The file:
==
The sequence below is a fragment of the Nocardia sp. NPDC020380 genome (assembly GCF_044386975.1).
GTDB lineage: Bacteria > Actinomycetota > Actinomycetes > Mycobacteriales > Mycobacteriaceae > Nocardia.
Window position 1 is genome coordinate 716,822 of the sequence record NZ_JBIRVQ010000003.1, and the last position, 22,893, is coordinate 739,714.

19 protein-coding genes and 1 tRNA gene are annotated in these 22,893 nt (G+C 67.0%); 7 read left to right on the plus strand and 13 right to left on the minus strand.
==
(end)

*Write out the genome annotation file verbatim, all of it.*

The sequence below is a fragment of the Nocardia sp. NPDC020380 genome (assembly GCF_044386975.1).
GTDB lineage: Bacteria > Actinomycetota > Actinomycetes > Mycobacteriales > Mycobacteriaceae > Nocardia.
Window position 1 is genome coordinate 716,822 of the sequence record NZ_JBIRVQ010000003.1, and the last position, 22,893, is coordinate 739,714.

19 protein-coding genes and 1 tRNA gene are annotated in these 22,893 nt (G+C 67.0%); 7 read left to right on the plus strand and 13 right to left on the minus strand.